Betting Guide for UFC 270

Francis Ngannou has knocked out every fighter he's faced when landing at least 25 significant strikes. Can he get to that mark and finish Ciryl Gane on Saturday?

The first pay-per-view of 2022 is a doozy. It's headlined by a heavyweight fight that truly embodies the power versus technique dynamic, but the flyweight trilogy nobody asked for might be closer than many expect.

UFC 270: Ngannou vs. Gane takes place from the Honda Center in Anaheim, California on Saturday. Where is the sharpest place to wager on Saturday's card using UFC odds?

Ilia Topuria, Raoni Barcelos, and Rodolfo Vieira All to Win (-104)

Heavy favorites litter the early fights of UFC 270, but tying these three together is my favorite way to sprinkle fair odds amongst the bouts.

Ilia Topuria (-550) is the largest favorite on the card, and the featherweight gem of a prospect has shown flashes both striking and grappling; he's got dominant wins over proven UFC winners doing both. He draws Canada's Charles Jourdain, who is fighting on short notice. Without ample time to prepare, Jourdan's 48% takedown defense and Topuria's card-best 3.4 submission attempts per match seem like a recipe for disaster.

The second-heaviest favorite is Raoni Barcelos (-500). Barcelos was scheduled to duel Victor Henry in December, but a Henry corner issue delayed the fight to this weekend. Barcelos has one of the sturdiest analytic profiles in all of bantamweight, but the signature of it is defense. His 66% striking defense (card-best) and 92% takedown defense (ninth on the card) are a tough challenge for any opponent -- especially a newcomer like Henry.

The parlay is made through the selection of either Rodolfo Vieira (-250) or Tony Gravely (-250). Either is a quality option, but Vieira stands out in my eyes. Not only was Vieira's striking improved in his last effort (55% striking accuracy; 66% striking defense), but the world champion jiu-jitsu practitioner has this key element going for him -- his opponent, Wellington Turman, needs to grapple to win.

Turman has been outstruck in four of his five UFC appearances, and in both fights where he failed to land a takedown, he lost. If he's grappling with Vieira (and his stellar 1.4 submission attempts per match), it's probably lights out.

This parlay pays out solid -104 odds. The key turning point is Vieira, and with a matchup he can exploit, it's the best spot to attack the lopsided fights.

(Editor's Note: Vieira is now out, but just as mentioned, Tony Gravely (-250) is a great addition to keep the parlay intact with the other two legs.)

Francis Ngannou by Knockout (+145)

The most terrifying man in all of UFC is probably outmatched in skill once more, but it didn't particularly matter in his last fight.

Ngannou had a laughably-low striking defense (8%) in his last fight with Stipe Miocic. No one remembers that, though, because Ngannou landed 6.14 significant strikes per minute, stuffed Miocic's lone takedown attempt, and brutally knocked him out cold.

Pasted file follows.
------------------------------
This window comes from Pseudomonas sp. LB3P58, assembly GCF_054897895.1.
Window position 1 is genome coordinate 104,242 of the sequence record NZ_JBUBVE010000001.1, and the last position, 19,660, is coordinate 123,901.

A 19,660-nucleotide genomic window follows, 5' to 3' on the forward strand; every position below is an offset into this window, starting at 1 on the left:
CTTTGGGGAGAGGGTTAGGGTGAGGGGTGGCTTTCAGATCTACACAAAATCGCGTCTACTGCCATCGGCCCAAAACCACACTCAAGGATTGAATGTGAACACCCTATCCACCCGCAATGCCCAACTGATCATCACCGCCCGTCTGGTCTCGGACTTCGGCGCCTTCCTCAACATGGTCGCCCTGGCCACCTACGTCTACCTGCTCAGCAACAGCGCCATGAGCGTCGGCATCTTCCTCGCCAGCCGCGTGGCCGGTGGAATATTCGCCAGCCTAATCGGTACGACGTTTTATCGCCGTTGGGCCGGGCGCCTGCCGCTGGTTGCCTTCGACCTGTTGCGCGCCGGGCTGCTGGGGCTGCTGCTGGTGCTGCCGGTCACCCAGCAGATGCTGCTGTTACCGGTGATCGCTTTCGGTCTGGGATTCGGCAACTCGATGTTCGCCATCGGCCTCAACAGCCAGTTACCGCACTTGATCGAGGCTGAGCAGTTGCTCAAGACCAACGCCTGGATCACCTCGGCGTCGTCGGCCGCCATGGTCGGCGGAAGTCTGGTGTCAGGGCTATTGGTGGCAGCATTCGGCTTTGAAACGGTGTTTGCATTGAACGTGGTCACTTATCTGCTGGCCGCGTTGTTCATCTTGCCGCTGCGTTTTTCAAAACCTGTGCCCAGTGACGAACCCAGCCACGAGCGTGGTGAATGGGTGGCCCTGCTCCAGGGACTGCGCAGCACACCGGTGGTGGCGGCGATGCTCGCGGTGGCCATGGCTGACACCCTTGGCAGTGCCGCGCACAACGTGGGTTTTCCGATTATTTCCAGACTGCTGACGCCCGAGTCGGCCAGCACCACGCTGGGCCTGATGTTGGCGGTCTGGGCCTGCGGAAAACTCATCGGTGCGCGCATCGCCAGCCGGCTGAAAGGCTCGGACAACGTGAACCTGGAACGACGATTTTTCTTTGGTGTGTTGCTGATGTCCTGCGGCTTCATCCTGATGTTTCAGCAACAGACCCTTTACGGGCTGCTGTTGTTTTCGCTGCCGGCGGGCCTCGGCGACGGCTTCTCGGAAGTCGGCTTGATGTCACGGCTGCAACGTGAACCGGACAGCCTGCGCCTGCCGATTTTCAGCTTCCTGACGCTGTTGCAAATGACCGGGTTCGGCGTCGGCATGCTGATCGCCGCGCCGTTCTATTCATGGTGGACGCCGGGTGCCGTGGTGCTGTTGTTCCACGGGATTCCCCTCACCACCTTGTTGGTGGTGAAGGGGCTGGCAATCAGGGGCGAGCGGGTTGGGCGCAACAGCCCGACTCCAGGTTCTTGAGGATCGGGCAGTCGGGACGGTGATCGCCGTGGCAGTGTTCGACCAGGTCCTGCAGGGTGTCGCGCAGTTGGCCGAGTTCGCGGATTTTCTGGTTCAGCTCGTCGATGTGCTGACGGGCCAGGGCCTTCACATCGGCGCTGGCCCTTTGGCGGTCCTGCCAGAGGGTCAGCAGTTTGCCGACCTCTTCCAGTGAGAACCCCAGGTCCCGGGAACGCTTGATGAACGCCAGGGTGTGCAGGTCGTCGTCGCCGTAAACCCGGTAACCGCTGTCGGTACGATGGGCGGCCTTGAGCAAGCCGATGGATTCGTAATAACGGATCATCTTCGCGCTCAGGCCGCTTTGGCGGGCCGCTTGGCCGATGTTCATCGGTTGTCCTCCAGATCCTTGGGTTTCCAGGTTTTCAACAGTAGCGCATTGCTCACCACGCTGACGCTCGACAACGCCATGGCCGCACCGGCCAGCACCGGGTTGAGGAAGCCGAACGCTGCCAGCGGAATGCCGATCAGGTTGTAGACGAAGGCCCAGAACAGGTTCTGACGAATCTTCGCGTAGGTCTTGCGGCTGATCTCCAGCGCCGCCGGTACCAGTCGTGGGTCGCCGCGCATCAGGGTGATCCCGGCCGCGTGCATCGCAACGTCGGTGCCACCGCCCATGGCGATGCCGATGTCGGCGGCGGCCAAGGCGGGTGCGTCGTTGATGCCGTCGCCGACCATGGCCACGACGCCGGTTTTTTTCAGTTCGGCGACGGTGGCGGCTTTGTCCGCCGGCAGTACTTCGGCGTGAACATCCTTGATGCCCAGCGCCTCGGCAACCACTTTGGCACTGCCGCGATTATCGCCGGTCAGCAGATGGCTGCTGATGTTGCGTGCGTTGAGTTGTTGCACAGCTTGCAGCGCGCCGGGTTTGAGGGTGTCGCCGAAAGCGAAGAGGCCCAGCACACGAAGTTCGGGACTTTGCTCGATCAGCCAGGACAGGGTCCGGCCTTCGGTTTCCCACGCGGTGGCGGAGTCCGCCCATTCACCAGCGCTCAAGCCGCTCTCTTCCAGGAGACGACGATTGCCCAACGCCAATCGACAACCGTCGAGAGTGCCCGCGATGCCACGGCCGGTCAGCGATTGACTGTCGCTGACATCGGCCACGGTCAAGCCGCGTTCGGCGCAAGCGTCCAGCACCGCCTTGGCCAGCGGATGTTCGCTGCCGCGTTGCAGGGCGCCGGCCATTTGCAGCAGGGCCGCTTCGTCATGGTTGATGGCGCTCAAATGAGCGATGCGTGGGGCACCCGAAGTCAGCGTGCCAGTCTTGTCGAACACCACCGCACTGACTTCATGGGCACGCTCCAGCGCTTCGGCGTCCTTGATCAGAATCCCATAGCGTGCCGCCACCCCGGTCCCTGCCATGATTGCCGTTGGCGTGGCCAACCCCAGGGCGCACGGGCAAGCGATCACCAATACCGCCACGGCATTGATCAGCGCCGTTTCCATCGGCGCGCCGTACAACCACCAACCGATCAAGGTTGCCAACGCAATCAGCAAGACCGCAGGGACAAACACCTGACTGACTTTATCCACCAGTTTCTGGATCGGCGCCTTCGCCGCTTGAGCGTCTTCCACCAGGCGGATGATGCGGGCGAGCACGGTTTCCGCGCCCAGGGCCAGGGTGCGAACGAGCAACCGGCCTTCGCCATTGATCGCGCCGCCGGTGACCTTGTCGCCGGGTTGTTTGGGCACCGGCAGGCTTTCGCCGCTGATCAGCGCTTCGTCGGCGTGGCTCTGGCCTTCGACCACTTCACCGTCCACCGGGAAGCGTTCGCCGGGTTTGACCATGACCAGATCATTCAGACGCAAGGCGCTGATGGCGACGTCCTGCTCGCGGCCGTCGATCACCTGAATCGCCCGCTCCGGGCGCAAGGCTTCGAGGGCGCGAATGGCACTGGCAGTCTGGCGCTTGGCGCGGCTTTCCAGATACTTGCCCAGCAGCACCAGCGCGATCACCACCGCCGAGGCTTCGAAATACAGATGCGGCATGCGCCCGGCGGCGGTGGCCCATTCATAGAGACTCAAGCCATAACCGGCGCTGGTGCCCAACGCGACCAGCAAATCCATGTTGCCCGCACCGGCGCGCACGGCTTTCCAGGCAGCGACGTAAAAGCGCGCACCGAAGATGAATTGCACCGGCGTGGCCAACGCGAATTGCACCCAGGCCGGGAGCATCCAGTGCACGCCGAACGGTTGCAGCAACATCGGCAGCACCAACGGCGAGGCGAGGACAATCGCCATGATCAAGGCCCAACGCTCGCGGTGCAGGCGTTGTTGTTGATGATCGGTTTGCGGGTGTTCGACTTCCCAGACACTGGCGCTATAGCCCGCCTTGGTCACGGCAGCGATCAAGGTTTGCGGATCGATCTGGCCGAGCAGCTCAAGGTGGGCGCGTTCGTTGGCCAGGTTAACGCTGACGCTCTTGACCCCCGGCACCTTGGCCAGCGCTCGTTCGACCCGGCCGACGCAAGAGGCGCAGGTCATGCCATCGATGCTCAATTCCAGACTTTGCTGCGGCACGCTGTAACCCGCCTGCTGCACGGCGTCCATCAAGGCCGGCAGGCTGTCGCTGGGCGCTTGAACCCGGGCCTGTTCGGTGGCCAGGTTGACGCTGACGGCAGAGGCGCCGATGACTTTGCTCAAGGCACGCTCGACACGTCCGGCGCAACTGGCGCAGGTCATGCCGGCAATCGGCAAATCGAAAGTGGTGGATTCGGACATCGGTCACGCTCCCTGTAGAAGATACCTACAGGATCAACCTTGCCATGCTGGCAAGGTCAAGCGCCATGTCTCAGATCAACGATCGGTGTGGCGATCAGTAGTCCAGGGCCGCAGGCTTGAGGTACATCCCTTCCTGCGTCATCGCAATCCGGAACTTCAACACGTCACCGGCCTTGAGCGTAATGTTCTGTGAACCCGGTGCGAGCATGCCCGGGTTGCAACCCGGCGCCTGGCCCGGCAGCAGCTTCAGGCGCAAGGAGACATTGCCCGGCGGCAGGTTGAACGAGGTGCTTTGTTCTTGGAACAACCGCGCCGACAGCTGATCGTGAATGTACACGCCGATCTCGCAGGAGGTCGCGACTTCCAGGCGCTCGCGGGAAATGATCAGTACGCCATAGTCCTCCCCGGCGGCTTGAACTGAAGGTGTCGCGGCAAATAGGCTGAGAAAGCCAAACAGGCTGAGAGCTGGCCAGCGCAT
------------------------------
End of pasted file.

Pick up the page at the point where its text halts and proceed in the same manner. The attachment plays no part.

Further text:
Ultimately, in a firefight, Francis Ngannou is the great eraser. He has a 4.3% knockdown rate in UFC. That's the percentage of his punches that turn into a knockdown (and usually, that's a precursor to a knockout). Ngannou has won every single fight in which he has gotten to land 25 significant strikes. He has 25 minutes to get to that mark Saturday.

Ciryl Gane is the best heavyweight technical striker I've ever seen, and his +2.97 striking success rate is there to prove it. However, Gane has absorbed more than 25 strikes in four of his six UFC appearances -- many of them in just three rounds. History says heavyweights don't last long with Ngannou absorbing even that small amount of punishment.

Gane has completely abandoned the wrestling background he entered the promotion with, so there's no evidence he can find a way to wrestle Ngannou to the ground when Miocic couldn't. With that the case, it seems like only a matter of time before "The Predator" claims another victim.

Dart Throw of the Week: Deiveson Figueiredo by Knockout (+460)

This dart is not to say that I'm confident Deiveson Figueiredo (+144) will find a way past Brandon Moreno in a trilogy that he's 0-1-1 in thus far. I just believe there's value here.

Figueiredo was destined to be "the next king" of flyweight, following in the footsteps of Demetrious Johnson and Henry Cejudo. He took a short-notice fight against Brandon Moreno in December 2019 that went to a majority draw, and then the rematch in June of 2020 was an abject disaster.

Not to make excuses for the former champion, but something clearly wasn't right. Figueiredo attempted just 36 strikes in 12.5 minutes in the second fight and was exhausted from them. He attempted 238 strikes on short notice in their first bout. It just felt and looked bizarre.

"Deus De Guerra" did claim a health issue. I'm not saying I buy it, but the analytical difference in his aggressiveness was jaw-dropping. Figueredo, as he typically does, landed 66% of the time in the second bout on what volume he did muster. That was 57% in their first bout, and it's a staple of his greatness. His 56% striking accuracy -- with fight-ending power shown by eight knockdowns -- is tops amongst all ranked flyweights. It's miles beyond Moreno's 39% mark.

So, for a half-unit type of flier, far stranger things have happened than a man who was a -230 favorite entering their second fight rebounding closer to his norm. Moreno appeared to have a technical advantage grappling, but Figueiredo has already landed regularly, with efficiency, to a tough Moreno chin in two fights. It's not out of the realm of possibility a seminal blow finally lands.